“The impact of arts education on my career is complete and total, and it saved my life,” Lin-Manuel Miranda confirmed. Recounting his first experiences in musical theater with teachers Barbara Ames and Robert Sherman at Hunter Elementary School in New York City, Miranda recalled the many roles he played in a marathon, student-led sixth-grade production… “I played Conrad Birdie, a cowhand in Oklahoma!, a son in Fiddler, Captain Hook, Bernardo in West Side Story - natch - and an Addaperle backup in the Wizard of Oz-slash-The Wiz,” Miranda explained. “This is a very lethal dose of musical theater at a very young age,” he observed, “and I thought, I am doing this for the rest of my life, if they will let me.”
Miranda’s personal history with and experiences in dance began with “Puerto Rican Dance Training 101,” he explained, “which is my father, Luis Miranda, telling me, ‘You’re gonna learn to salsa, or you’re gonna get out of the house.’” During his years in high school, “While everyone was playing racquetball and football, I was doing the foxtrot and do-si-do. I was one of three boys in the [social dance] class, thinking, Why is anyone doing anything else? This is awesome!” While attending Wesleyan University, where Miranda and Appel first met as undergraduates, “I took Ballet 1 and Ballet 2 with [Patricia L. Beaman]…I was always taking dance classes concurrently with everything else I was doing.” Miranda spoke appreciatively of the “mind-altering experience” working with acclaimed choreographers Andy Blankenbuehler and Luis Salgado on his first Broadway musical, In the Heights, and subsequent projects.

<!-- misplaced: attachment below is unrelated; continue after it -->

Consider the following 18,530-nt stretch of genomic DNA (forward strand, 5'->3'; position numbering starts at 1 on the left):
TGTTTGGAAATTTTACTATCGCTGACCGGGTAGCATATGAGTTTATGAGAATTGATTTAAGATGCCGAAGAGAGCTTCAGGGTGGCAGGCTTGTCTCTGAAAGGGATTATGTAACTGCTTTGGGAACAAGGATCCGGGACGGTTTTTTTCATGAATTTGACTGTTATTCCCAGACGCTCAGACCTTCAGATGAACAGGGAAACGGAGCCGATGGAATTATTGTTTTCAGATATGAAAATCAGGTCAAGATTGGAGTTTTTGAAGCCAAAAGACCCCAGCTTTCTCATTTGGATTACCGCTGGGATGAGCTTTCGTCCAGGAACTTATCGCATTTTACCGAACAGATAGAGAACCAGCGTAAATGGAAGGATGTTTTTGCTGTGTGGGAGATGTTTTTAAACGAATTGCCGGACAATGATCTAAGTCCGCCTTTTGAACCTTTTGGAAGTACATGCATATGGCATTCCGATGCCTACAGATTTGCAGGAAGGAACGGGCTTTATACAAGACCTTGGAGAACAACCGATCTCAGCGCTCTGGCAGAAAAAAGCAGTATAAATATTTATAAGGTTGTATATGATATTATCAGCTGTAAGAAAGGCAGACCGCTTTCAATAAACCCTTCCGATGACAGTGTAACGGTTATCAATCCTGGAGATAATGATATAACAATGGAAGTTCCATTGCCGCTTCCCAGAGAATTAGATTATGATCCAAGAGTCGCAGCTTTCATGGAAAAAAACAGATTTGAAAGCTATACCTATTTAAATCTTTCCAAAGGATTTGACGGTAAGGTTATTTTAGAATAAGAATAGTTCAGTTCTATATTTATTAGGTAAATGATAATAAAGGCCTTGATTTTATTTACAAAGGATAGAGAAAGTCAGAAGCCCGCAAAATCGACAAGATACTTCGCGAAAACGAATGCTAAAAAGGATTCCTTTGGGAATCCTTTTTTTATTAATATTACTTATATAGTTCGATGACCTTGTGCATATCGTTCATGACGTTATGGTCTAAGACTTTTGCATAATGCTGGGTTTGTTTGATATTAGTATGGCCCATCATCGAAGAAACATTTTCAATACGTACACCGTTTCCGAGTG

“I don’t know any other way to write except to give every character I’m writing every bit of humanity that I have, and to find my way in. It has to be as honest as possible.”
If resources and time were limitless, what would you be doing right now?
“I need time to be finite,” Miranda responded. “I need finite resources. Restrictions help you be creative, as anyone who’s good at chess will tell you, as anyone who’s written a haiku or a sonnet will tell you. The form unlocks the work.”